Yet progressives may also be too limited in their thinking. The economic crisis is global and requires a global solution. Spiritual progressives insist this is the moment for Americans to admit to themselves that their well-being depends on the well-being of everyone else on the planet. Instead of each nation-state trying to develop policies meant to benefit only its own citizens, we need both the world's major economic powers and representatives of the developing countries to cooperatively work out policies that dramatically reshape the way we, the human race, produce and consume our planet's resources.

Central to such global thinking is a new conception of efficiency, rationality and productivity. The old bottom line measured productivity and efficiency by how much money or material goods were produced. We need a "new bottom line" that evaluates corporations, government programs, laws, social policies, and even personal behavior by how much love and kindness, generosity and caring, ethical and ecological sensitivity are produced, rather than the more narrow utilitarian attitude that hundreds of years of capitalist excess has made appear to be "realistic." In my book "The Left Hand of God" (2006), I detailed what this "new bottom line" might look like in our schools, corporations, health care, legal system and our approach to foreign policy.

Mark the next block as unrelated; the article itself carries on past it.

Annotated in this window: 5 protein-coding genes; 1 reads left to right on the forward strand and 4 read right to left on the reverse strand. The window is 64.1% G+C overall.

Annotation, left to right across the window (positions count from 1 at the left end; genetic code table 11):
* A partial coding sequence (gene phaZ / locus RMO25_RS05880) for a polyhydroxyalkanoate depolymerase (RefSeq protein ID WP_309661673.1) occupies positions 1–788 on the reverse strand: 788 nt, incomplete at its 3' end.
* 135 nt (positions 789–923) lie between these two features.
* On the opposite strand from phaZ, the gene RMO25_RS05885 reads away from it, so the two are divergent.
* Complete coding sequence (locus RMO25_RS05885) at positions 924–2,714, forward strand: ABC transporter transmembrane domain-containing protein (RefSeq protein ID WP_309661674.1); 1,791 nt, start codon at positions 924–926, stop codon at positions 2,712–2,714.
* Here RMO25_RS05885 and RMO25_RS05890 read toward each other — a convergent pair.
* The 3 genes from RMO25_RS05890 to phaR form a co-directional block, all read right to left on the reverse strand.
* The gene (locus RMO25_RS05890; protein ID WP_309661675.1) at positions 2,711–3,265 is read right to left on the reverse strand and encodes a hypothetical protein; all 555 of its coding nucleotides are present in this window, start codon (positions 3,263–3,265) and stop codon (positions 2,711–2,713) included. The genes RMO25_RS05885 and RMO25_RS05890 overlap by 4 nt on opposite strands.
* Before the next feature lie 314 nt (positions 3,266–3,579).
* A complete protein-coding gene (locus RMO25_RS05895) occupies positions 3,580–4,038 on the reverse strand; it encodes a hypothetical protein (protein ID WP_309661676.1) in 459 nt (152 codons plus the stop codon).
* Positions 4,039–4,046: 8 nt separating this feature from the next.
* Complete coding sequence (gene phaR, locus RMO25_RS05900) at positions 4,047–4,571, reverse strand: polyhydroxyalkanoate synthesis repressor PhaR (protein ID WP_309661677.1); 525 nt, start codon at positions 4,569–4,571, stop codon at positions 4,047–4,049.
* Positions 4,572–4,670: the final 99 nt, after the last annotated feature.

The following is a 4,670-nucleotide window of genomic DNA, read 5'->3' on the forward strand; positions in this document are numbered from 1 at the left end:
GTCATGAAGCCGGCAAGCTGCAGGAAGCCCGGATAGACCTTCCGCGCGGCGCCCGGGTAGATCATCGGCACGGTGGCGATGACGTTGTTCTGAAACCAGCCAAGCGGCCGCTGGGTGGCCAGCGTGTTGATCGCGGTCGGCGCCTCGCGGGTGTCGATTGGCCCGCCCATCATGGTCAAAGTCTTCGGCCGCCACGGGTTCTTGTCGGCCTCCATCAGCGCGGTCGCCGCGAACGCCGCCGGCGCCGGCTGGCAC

Indeed, this is the time when biblical ethics and the wisdom of spiritual traditions are actually more realistic than the plans of capitalist economists. Ideas like a global sabbatical year, in which the entire planet stops non-essential production and billions of people dedicate their time to thinking through what we as a human race really need and what we do not; the biblical prohibitions against waste; the command to be stewards of the planet; a legal system that obligates us to care for others (which thus transcends a system of rights based only on self-protection) - all these should no longer seem utopian, having instead become matters of survival for the human race.